Certain films grab you in the first scene, the first minute. Last Night in Soho has that kind of opening. Eloise (Thomasin McKenzie) dances through her rural English home to Peter and Gordon’s “A World Without Love” in a newspaper prototype of a dress that she created. While Soho plays out in modern times, you’d be forgiven if it takes you several minutes to realize. Eloise’s room, her music, her style are all rooted deep in the ’60s, a time that even her mom likely would’ve been too young to experience firsthand. The countryside isolation makes the illusion that much easier to maintain.
Unfortunately, for both Eloise and the viewer, the film can’t hold onto the magic of that opening throughout its running time. For her, that means the big city of London shatters her safely constructed world. For us, it means a film that eventually loses control of its tone and themes.
Last Night in Soho Loses Track of Itself
While it works, Soho showcases a stellar McKenzie performance. Having first “met” her in Leave No Trace, I have come to expect a certain more mature than her age quality from the actor. However, here, she gets to shake loose of that and “feel” like her age. She stumbles and struggles believably with being the odd girl out thanks in large part to her mean girl roommate Jocasta (Synnove Karlsen), an awkward classmate with a crush on her John (Michael Ajao), and the expectations of others, especially her well-meaning but undercutting grandmother (Rita Tushingham). It’s always enjoyable to see an excellent actor reveal yet another mode that they can nail.
The film also has a wonderful sense of style provided by cinematographer Chung-hoon Chung’s talented eye. Director and co-writer Edgar Wright collaborates well with his DP. The well-done transitions between the color-saturated ‘60s and the more grey-blue in modern times never go over the top. The echoes of earlier films don’t feel overly referential but will be a treat, especially for Giallo fans. Wright also utilizes his gift for snagging the right needle drops that feel just right for the scene without being overly obvious.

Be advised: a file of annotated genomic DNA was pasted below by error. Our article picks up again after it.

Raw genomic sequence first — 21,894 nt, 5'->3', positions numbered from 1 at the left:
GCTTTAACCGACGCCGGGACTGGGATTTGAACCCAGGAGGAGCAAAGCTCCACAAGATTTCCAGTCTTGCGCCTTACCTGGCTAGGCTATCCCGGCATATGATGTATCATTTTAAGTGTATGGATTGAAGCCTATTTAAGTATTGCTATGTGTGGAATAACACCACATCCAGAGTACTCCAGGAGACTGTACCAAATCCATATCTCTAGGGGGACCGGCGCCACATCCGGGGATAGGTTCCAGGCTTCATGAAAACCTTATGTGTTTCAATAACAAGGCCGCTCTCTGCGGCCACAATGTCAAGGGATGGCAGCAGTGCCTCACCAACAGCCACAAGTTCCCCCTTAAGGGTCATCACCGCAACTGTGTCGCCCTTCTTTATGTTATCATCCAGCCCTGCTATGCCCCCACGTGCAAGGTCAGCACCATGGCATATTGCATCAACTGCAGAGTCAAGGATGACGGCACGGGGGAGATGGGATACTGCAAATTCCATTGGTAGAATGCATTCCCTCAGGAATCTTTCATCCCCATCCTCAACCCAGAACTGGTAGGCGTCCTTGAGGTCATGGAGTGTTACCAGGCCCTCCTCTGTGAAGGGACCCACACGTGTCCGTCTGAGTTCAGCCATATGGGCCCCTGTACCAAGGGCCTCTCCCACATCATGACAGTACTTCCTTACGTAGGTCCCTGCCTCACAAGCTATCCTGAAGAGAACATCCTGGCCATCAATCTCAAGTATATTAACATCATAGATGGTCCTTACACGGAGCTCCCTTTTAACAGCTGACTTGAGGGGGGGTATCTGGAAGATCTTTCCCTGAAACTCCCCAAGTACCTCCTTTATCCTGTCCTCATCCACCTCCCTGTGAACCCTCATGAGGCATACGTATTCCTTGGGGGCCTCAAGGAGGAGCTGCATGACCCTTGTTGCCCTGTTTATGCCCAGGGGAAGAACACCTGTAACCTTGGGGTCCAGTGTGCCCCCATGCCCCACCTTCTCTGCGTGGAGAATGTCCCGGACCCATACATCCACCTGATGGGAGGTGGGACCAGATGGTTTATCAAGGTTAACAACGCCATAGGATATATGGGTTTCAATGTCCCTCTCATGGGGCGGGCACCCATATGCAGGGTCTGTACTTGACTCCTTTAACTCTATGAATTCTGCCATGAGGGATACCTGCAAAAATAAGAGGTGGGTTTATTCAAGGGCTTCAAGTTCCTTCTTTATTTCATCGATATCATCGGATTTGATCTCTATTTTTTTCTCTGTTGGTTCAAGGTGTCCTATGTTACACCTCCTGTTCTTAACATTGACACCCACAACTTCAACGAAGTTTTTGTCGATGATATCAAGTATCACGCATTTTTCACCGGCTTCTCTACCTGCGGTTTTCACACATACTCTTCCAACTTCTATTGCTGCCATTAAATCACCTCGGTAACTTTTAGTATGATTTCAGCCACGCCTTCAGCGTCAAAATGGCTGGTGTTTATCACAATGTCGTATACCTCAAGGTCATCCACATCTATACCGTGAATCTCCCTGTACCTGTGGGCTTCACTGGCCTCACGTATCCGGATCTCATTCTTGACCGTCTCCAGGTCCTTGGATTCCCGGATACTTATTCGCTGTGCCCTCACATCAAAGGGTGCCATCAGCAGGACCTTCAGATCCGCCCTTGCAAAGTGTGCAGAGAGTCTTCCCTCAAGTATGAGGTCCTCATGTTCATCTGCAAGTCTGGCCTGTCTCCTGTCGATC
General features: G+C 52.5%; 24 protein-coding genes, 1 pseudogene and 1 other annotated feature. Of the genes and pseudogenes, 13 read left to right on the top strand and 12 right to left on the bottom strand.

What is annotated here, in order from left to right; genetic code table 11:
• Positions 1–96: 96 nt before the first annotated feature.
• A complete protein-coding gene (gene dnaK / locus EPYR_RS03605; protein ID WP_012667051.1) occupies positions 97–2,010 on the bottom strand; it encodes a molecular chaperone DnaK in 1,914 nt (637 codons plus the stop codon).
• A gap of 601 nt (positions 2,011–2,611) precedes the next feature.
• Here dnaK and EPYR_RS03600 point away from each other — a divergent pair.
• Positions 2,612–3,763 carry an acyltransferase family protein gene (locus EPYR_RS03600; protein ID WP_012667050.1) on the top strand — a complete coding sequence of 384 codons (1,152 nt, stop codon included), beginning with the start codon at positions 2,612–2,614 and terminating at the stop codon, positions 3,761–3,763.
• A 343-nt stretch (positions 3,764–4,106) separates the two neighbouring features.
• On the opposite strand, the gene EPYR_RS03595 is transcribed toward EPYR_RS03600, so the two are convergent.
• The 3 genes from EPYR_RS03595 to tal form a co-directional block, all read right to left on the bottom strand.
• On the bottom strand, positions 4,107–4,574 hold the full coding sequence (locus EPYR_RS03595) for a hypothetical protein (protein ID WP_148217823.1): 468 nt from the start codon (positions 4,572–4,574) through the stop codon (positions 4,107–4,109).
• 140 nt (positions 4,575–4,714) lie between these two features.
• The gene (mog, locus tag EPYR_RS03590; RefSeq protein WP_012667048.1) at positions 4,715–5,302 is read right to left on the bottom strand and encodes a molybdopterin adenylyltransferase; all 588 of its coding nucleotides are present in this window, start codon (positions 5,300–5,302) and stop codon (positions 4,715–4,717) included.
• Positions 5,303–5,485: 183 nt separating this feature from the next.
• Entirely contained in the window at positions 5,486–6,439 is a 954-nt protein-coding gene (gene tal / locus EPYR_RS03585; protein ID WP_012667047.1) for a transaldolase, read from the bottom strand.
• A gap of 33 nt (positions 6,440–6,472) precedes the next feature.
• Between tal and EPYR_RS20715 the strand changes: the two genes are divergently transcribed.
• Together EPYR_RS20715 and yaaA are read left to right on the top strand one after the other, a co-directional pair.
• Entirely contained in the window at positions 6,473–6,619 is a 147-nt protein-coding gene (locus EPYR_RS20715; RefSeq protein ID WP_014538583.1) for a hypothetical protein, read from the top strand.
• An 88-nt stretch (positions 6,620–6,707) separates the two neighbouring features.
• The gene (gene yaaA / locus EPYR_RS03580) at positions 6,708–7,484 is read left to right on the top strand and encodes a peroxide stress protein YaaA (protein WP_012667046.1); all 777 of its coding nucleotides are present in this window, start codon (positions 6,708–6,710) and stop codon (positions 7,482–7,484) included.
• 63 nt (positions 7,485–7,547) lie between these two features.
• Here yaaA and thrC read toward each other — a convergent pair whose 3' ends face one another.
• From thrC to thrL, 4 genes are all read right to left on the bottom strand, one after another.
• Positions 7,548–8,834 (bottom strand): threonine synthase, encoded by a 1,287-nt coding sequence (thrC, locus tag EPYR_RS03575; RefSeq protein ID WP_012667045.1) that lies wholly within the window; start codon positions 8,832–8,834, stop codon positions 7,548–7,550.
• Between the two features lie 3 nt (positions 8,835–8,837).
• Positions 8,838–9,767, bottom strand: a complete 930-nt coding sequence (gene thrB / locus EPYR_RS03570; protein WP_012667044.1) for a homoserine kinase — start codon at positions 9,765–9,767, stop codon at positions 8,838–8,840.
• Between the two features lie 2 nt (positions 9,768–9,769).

The problem comes from the actors who aren’t McKenzie. Terrence Stamp, as a man haunting the alleys and storefronts of his heyday, is delightfully tart, but his personality seems less developed and more beholden to the whims of Krysty Wilson-Cairns’s script. There’s a moment he goes full-on nasty that you can assemble the pieces for as the credits roll, but it takes effort. Worse, it feels like the turn is only there to sell a trick the film’s playing on you, not born of anything organic about the character or his relationship to Eloise.
Later, Eloise’s landlady Ms. Collins (Diana Rigg)—she moves out of student housing when it gets too unpleasant—has a similar scene. Once again, how hard Soho jams on the pedal isn’t surprising in storytelling, but from a lack of craft standpoint. The scene sells the film’s final twist, but does so with a sledgehammer.
Many will likely guess it moments before the reveal, which is often a sign of a well-planned film. Here, though, it is all due to that total lack of subtlety. Again, as with Stamp’s character, you can see in retrospect some of the pieces, but the movie deploys them in such a way that it doesn’t feel like it is playing fair with the audience or the mystery.